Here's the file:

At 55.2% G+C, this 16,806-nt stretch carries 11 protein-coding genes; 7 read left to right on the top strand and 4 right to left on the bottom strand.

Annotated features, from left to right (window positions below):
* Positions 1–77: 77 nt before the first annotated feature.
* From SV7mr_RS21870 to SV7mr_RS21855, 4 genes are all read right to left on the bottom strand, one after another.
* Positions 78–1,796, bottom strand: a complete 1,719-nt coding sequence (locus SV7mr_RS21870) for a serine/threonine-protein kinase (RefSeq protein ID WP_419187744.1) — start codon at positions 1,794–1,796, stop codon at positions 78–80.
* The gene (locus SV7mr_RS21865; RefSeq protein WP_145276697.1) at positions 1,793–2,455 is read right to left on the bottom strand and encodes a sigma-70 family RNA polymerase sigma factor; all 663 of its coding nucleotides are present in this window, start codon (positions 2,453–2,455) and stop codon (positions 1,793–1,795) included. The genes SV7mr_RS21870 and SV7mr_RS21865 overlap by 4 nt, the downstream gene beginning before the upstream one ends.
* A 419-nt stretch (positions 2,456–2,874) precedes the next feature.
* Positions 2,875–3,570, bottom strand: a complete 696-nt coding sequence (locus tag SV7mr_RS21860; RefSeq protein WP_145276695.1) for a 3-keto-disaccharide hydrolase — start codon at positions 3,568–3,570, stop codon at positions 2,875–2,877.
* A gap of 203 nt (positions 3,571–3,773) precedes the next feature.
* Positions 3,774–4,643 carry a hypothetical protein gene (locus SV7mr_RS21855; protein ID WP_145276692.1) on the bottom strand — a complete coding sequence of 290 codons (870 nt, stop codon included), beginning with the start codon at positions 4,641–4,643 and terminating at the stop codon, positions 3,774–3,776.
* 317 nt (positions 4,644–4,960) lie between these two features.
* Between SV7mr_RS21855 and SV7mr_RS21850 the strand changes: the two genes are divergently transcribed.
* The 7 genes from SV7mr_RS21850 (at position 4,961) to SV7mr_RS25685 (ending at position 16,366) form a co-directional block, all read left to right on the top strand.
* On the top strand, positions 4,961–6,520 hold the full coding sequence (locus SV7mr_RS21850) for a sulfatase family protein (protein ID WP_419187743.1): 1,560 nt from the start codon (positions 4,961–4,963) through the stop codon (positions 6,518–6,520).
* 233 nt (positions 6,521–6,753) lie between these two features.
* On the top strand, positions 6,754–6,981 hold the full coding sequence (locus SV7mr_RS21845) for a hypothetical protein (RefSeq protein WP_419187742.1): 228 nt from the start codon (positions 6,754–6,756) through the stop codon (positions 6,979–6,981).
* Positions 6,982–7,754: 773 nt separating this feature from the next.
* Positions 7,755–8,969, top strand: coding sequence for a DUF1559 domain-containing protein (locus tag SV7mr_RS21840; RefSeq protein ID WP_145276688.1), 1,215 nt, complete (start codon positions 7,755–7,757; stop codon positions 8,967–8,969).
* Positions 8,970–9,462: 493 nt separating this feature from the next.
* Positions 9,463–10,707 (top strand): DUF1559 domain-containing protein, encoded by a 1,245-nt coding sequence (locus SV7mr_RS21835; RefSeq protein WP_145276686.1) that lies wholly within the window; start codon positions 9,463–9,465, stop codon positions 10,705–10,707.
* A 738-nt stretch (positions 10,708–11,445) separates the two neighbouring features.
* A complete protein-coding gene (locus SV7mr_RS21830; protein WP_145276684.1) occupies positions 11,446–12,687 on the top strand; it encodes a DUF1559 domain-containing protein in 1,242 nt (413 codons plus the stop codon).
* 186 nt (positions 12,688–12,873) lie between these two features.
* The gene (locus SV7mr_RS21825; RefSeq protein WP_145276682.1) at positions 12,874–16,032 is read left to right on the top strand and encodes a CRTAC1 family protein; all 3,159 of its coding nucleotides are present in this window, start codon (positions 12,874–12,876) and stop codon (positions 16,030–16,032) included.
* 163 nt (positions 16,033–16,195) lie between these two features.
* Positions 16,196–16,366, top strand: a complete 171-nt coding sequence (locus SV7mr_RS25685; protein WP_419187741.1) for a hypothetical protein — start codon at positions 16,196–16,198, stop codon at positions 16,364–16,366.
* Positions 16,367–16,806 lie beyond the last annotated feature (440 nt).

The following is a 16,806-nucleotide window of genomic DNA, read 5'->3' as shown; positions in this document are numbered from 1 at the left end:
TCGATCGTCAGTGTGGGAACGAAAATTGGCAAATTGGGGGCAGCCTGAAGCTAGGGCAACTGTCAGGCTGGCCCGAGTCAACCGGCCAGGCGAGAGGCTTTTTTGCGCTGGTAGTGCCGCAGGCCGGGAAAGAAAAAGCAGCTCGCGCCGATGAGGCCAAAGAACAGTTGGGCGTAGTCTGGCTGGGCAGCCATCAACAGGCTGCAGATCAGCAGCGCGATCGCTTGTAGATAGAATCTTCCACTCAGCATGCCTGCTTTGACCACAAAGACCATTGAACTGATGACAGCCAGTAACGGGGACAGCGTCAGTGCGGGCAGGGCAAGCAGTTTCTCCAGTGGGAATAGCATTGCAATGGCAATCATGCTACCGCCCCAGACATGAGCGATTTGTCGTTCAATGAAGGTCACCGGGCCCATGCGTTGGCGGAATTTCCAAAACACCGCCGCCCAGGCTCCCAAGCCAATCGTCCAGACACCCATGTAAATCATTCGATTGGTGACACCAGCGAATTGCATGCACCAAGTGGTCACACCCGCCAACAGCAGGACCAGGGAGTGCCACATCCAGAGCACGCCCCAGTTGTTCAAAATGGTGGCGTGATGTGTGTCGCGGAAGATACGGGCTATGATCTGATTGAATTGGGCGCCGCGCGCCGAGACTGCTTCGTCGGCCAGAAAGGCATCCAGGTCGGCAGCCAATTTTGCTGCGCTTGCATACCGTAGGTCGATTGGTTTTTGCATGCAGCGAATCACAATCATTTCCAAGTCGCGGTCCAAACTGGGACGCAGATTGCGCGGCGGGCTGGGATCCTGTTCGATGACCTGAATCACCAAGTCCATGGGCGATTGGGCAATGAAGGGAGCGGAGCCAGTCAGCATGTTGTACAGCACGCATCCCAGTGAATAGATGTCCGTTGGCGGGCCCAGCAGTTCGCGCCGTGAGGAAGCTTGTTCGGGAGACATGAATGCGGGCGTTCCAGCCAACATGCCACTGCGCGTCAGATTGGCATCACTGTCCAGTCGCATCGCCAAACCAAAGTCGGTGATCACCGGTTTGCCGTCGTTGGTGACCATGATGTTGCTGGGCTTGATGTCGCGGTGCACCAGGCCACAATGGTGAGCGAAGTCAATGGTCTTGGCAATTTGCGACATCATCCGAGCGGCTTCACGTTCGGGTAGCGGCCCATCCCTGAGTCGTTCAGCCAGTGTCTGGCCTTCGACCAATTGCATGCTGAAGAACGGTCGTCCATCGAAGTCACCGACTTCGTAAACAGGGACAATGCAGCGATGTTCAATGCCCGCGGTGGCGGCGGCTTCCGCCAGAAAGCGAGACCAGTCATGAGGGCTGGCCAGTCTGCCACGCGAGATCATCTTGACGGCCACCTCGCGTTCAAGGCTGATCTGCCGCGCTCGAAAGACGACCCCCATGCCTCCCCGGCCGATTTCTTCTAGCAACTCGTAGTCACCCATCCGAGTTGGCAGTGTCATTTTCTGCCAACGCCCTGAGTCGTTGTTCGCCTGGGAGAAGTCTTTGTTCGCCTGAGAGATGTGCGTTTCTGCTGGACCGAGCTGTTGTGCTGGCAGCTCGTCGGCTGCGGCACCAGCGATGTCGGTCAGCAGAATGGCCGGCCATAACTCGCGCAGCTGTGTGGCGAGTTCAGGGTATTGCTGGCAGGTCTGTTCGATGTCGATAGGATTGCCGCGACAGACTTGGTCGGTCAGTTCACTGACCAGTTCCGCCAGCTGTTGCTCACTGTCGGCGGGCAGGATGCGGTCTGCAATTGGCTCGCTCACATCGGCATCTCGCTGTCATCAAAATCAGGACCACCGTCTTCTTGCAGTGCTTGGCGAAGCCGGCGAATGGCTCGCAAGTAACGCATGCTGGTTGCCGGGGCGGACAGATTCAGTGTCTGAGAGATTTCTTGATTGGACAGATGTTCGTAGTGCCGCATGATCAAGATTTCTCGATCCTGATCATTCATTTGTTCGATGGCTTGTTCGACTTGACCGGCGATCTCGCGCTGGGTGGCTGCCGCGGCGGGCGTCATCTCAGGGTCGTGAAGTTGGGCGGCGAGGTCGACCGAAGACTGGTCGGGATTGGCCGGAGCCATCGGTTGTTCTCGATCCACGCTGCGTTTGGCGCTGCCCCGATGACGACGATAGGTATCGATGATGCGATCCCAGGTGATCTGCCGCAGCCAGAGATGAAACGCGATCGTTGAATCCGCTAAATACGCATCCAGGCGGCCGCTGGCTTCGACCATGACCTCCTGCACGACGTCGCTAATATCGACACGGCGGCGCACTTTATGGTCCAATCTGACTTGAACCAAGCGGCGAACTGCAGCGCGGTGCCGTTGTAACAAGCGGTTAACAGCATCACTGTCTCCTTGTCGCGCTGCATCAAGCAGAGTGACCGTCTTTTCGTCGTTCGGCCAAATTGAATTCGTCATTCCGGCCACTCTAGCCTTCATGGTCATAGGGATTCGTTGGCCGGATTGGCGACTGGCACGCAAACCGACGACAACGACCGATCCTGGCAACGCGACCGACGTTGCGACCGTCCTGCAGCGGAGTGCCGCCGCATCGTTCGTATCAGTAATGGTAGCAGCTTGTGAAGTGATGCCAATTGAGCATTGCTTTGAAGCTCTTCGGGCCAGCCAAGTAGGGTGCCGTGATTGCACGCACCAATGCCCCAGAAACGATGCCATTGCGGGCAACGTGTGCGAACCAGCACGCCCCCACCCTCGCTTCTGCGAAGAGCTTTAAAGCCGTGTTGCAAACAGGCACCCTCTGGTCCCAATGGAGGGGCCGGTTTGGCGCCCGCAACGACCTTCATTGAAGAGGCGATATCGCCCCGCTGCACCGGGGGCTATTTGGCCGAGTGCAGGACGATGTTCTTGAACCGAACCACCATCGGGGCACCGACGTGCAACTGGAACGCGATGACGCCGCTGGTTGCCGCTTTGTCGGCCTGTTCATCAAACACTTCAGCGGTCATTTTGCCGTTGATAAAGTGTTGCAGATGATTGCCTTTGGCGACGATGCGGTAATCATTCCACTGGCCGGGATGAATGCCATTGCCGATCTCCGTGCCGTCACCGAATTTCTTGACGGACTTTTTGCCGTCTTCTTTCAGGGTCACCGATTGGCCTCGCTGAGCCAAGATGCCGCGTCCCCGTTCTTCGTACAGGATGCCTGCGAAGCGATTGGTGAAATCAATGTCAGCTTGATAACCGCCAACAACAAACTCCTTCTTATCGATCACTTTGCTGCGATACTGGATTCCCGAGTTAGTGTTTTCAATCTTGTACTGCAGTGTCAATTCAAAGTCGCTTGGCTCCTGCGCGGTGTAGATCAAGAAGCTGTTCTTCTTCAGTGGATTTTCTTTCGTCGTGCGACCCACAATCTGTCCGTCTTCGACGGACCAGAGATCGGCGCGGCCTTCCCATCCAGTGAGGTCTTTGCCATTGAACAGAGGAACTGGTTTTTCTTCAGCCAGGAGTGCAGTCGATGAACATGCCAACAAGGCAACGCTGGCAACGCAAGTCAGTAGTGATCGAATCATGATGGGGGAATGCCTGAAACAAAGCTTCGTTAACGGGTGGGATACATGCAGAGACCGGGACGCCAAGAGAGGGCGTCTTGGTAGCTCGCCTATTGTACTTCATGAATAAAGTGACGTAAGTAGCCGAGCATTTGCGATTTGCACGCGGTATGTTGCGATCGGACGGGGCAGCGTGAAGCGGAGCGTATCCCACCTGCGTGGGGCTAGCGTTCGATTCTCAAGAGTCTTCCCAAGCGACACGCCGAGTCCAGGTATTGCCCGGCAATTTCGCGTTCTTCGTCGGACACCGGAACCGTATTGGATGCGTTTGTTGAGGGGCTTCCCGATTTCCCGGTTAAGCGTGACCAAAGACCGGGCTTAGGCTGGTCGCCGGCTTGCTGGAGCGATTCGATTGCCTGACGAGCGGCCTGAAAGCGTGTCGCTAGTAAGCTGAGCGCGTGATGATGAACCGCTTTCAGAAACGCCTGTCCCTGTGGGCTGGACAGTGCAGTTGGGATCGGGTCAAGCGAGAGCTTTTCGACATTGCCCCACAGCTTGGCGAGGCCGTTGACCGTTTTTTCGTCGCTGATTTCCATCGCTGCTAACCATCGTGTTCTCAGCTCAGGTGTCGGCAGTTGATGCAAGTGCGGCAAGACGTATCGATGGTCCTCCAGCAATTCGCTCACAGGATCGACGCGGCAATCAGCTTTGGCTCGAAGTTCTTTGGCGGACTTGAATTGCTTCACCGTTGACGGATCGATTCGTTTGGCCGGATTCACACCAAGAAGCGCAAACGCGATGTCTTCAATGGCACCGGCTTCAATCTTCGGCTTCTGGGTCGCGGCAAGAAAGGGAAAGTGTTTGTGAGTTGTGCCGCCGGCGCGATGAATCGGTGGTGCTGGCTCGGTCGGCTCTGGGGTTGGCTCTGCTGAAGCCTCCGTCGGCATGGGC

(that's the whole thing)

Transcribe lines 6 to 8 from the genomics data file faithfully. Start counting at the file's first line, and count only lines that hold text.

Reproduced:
* The gene (locus SV7mr_RS21865; RefSeq protein WP_145276697.1) at positions 1,793–2,455 is read right to left on the bottom strand and encodes a sigma-70 family RNA polymerase sigma factor; all 663 of its coding nucleotides are present in this window, start codon (positions 2,453–2,455) and stop codon (positions 1,793–1,795) included. The genes SV7mr_RS21870 and SV7mr_RS21865 overlap by 4 nt, the downstream gene beginning before the upstream one ends.
* A 419-nt stretch (positions 2,456–2,874) precedes the next feature.
* Positions 2,875–3,570, bottom strand: a complete 696-nt coding sequence (locus tag SV7mr_RS21860; RefSeq protein WP_145276695.1) for a 3-keto-disaccharide hydrolase — start codon at positions 3,568–3,570, stop codon at positions 2,875–2,877.